Observing protoctista in water using the hanging drop technique
This practical has been adapted with permission from information on the Science and Plants for Schools (SAPS) website (see www.saps.org.uk). The original practical is available on the SAPS webpage A world in a hanging drop.
With this technique, your students can observe the variety of microscopic organisms found in pond water or ‘bought-in’ algal and protozoal cultures and develop microscopy skills as well as an appreciation of size and scale. It provides an opportunity to develop appropriate vocabulary to describe and compare these organisms – in terms of their size, shape, structures, characteristics and motility. Observing these organisms could challenge existing ideas about the differences between ‘plants’ and ‘animals’ and reinforce the key ideas about feeding mechanisms and cell structure. It provides a context for initiating discussion about the importance of algae in food chains and as oxygenators for aquatic habitats.
This will depend on the number of microscopes you have. Each student, or each pair of students, should set up a slide to view during the course of the lesson. If you have a microscope with a video feed, students could bring their slides in turn to be viewed by the whole class via your projector.
Apparatus and Chemicals
For each group of students:
Access to a microscope with up to 400X magnification
Microscope slide, clean, glass, 2
Film can lid, transparent, 1
For the class – set up by technician/ teacher:
Sources of microscopic organisms:
Pond water (Note 1)
Mixed algal culture, from Sciento (see Suppliers)
Mixed protozoal culture, from Sciento, as above
Acetate with photocopies of graph paper squares (1 cm square of 1 mm squares) (Note 2)
Health & Safety and Technical notes
Take normal hygiene precautions if handling pond water (Note 1).
1 Pond water could contain disease-causing microbes so take hygiene precautions and ensure children cover cuts or abrasions with waterproof plasters or gloves. Students will need to wash their hands with appropriate cleansers before leaving the teaching room. Refer to CLEAPSS Supplementary Risk Assessment SRA 09 09/06 for more details.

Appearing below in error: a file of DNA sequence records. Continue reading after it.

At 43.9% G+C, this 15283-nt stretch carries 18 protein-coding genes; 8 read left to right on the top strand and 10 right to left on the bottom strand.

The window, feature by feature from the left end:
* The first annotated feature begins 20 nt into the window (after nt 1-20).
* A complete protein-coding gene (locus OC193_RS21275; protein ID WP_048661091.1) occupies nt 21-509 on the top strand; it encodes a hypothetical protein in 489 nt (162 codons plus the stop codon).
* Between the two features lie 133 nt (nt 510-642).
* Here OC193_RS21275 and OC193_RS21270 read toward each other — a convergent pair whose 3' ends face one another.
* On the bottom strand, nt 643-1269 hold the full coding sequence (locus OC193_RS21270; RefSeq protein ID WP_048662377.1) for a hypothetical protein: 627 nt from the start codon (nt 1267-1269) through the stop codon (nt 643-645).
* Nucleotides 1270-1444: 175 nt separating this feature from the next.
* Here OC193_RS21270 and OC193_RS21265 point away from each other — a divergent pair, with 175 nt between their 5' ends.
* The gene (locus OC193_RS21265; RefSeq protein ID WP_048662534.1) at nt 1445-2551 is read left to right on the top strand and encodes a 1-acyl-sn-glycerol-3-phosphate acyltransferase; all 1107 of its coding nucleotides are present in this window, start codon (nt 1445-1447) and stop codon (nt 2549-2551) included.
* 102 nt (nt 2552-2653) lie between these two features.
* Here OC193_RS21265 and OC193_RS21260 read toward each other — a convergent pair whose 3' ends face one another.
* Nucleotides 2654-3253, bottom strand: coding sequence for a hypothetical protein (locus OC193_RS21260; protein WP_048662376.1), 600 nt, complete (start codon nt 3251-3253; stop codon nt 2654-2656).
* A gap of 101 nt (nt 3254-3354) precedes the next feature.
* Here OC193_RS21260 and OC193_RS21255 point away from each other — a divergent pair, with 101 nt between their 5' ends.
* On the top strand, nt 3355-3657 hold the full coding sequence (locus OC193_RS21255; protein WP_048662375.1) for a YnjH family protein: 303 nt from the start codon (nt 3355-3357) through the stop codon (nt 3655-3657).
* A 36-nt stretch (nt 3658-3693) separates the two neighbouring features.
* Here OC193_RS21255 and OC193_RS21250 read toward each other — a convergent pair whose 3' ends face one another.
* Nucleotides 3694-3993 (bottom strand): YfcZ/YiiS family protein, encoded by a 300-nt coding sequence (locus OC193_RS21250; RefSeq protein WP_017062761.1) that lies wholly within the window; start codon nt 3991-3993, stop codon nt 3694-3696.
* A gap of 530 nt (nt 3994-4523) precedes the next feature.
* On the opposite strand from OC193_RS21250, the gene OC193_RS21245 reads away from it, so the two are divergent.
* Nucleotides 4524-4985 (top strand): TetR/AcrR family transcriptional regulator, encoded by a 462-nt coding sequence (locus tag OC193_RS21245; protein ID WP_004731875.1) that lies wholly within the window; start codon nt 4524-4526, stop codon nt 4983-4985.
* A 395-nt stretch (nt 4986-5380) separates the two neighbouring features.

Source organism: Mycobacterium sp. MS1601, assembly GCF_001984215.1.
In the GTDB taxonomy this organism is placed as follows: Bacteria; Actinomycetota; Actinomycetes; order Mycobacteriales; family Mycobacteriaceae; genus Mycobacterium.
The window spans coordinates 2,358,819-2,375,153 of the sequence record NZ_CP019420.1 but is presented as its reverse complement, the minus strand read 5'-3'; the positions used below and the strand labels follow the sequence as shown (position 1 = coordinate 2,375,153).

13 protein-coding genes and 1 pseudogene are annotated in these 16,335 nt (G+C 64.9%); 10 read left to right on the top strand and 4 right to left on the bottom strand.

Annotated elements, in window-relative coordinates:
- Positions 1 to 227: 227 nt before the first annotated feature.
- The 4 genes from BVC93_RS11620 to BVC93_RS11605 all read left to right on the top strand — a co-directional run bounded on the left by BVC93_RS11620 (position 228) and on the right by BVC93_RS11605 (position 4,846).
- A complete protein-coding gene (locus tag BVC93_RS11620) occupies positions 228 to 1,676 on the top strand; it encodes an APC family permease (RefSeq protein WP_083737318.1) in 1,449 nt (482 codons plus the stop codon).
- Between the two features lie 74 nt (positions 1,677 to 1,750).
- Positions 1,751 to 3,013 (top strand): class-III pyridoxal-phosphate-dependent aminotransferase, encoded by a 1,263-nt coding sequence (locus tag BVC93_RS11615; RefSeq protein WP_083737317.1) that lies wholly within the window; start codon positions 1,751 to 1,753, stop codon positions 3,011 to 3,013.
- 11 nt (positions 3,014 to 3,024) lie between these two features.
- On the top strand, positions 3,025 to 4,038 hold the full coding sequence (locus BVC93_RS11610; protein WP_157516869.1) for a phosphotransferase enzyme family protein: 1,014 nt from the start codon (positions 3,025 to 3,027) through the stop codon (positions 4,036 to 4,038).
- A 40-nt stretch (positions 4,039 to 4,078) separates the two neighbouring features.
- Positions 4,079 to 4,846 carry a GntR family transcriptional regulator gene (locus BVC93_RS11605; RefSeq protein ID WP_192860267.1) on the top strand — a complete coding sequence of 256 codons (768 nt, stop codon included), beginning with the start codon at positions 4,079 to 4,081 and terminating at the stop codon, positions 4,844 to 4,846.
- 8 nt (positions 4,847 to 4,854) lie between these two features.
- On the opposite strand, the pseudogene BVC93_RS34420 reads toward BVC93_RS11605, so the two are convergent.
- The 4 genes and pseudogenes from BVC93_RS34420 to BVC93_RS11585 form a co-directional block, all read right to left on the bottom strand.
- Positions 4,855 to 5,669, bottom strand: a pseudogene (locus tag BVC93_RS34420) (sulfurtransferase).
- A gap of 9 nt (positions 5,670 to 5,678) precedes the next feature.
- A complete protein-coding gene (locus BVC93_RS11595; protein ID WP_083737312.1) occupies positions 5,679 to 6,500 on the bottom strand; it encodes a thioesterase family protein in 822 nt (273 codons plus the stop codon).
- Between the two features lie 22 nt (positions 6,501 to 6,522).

2 Cut out some 1 cm square sections of 1 mm grid graph paper. Stick them to a large sheet of paper and photocopy. Cut out so that each 1 cm square is part of a piece of acetate approximately the size and shape of a microscope slide
Apply good hygiene practices when handling pond water or cultures of aquatic organisms.
a Ensure that your cultures are healthy and offer a reasonable density of active organisms to view.
b Attach the transparent film can lid to a microscope slide with some blu-tack. Put two small pieces of blu-tack on the rim of the film can lid.
c Use a pipette to collect a sample of pond water, algal culture or protozoal culture. If there is green stuff in the sample, make sure you pick some up. If there is some solid material in the sample, make sure you pick up a little bit as the organisms might be feeding on it.
d Take a second microscope slide and put one drop of your sample into the middle of the slide.
e Turn the slide over quickly and stick it to the blue-tack on the film can lid, so that the drop hangs into the space in the middle.
f Place the slides on the stage of the microscope.
g Focus the microscope and describe (or draw) what you see.
h If you want to know how big your tiny organisms are, use a piece of acetate with a 1 cm square of 1 mm grid squares in place of the upper microscope slide. Then you can measure them against the 1 mm grid.
The hanging drop technique is a well-established method for examining living, unstained, very small organisms. The traditional procedure involves a glass slide with a central circular concavity into which a drop of fluid ‘hangs’ from a coverslip. Cavity slides are relatively expensive, and coverslips are very fragile. The apparatus described in this procedure is cheaper, more robust and less fiddly to work with.
There is a wide variety of (mostly unicellular) algae of different sizes. Some are motile and move across the field of view at remarkable speed. The desmids exhibit interesting and remarkable shapes (with three planes of symmetry) and the individual cells of diatoms demonstrate intricate architecture.
Comparing algae with protozoa should show that most protozoa are not green, they can move by a variety of methods and they can change shape. Relate the changeability of outline to the presence or absence of a tough cellulose cell wall.
Depending on the quality of your microscopes, you may even see organisms feeding and might notice that some have cilia (tiny moving hairs) that create currents in the water to draw in foodstuffs.
Health & Safety checked, May 2009
SAPS resources This link is to the central page of the Science and Plants for Schools (SAPS) website that connects to all their resources for teaching. The SAPS webpage A world in a hanging drop contains details of this procedure. (Websites accessed October 2011)
Page last updated on 24 November 2011